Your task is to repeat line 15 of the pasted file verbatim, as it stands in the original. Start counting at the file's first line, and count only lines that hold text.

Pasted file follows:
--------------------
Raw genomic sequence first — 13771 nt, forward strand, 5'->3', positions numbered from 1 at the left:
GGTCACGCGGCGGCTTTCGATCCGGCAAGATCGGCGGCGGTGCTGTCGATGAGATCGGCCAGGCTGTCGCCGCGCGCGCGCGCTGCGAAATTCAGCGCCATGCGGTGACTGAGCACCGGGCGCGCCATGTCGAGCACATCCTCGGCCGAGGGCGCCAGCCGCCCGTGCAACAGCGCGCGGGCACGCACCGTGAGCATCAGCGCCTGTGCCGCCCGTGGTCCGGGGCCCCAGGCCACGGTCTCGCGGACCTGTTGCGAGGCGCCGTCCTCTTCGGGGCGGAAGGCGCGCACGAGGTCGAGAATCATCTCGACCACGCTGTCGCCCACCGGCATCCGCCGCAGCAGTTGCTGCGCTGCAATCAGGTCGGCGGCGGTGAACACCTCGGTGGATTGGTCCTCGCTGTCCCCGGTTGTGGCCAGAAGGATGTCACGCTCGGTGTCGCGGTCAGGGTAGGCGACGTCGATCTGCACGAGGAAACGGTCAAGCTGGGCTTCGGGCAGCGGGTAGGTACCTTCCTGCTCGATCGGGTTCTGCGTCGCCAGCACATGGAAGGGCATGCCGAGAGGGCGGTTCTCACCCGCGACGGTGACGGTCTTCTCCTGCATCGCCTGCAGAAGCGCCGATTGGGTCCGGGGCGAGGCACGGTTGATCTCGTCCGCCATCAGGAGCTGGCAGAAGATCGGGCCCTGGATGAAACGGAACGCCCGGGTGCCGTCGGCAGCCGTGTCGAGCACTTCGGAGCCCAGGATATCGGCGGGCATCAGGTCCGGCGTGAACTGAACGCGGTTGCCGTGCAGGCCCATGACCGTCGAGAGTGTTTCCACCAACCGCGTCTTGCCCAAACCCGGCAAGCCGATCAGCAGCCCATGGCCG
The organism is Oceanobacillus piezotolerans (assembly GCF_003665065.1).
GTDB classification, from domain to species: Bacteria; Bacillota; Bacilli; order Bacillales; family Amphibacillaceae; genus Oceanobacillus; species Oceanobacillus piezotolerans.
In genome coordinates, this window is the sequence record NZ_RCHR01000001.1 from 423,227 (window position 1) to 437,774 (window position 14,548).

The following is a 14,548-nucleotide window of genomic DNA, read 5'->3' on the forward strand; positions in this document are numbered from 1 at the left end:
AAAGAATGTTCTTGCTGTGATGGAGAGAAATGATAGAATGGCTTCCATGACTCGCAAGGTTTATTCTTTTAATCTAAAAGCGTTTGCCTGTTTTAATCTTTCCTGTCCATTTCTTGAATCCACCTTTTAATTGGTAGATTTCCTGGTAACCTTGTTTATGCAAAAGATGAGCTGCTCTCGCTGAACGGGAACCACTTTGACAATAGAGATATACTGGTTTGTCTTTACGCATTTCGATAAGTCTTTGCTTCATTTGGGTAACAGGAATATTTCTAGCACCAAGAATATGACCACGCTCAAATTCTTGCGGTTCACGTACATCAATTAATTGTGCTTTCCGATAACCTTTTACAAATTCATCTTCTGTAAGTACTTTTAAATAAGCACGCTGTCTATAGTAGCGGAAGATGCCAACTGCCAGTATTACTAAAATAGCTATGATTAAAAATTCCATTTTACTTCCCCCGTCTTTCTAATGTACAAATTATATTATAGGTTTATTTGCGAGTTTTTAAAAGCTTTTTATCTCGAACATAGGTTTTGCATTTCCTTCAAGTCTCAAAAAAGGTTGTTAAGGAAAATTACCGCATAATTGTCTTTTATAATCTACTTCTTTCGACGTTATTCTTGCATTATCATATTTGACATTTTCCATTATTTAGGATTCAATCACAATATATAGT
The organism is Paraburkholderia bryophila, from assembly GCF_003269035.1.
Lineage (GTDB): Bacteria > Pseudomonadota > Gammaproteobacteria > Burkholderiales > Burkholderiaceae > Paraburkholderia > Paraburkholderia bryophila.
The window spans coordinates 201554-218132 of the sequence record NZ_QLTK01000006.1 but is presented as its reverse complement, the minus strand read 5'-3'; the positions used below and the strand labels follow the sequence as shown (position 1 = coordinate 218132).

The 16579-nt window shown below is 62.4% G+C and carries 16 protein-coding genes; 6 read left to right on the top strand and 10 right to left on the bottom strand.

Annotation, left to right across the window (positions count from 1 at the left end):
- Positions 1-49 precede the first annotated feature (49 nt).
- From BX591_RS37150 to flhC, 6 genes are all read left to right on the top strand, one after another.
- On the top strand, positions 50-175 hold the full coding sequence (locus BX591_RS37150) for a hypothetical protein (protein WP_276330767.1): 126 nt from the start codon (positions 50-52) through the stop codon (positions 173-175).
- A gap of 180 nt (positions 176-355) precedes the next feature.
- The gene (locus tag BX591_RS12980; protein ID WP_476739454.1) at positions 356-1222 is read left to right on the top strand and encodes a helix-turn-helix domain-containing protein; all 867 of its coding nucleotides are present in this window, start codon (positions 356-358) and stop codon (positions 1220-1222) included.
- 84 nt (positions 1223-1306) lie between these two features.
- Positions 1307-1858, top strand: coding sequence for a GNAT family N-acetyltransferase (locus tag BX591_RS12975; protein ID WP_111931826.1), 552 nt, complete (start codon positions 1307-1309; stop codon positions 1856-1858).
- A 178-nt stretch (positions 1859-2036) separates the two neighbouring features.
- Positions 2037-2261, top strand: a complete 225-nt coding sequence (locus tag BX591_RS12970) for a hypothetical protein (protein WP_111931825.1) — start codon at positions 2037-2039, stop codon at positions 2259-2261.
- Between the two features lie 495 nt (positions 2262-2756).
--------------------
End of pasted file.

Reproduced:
- On the top strand, positions 50-175 hold the full coding sequence (locus BX591_RS37150) for a hypothetical protein (protein WP_276330767.1): 126 nt from the start codon (positions 50-52) through the stop codon (positions 173-175).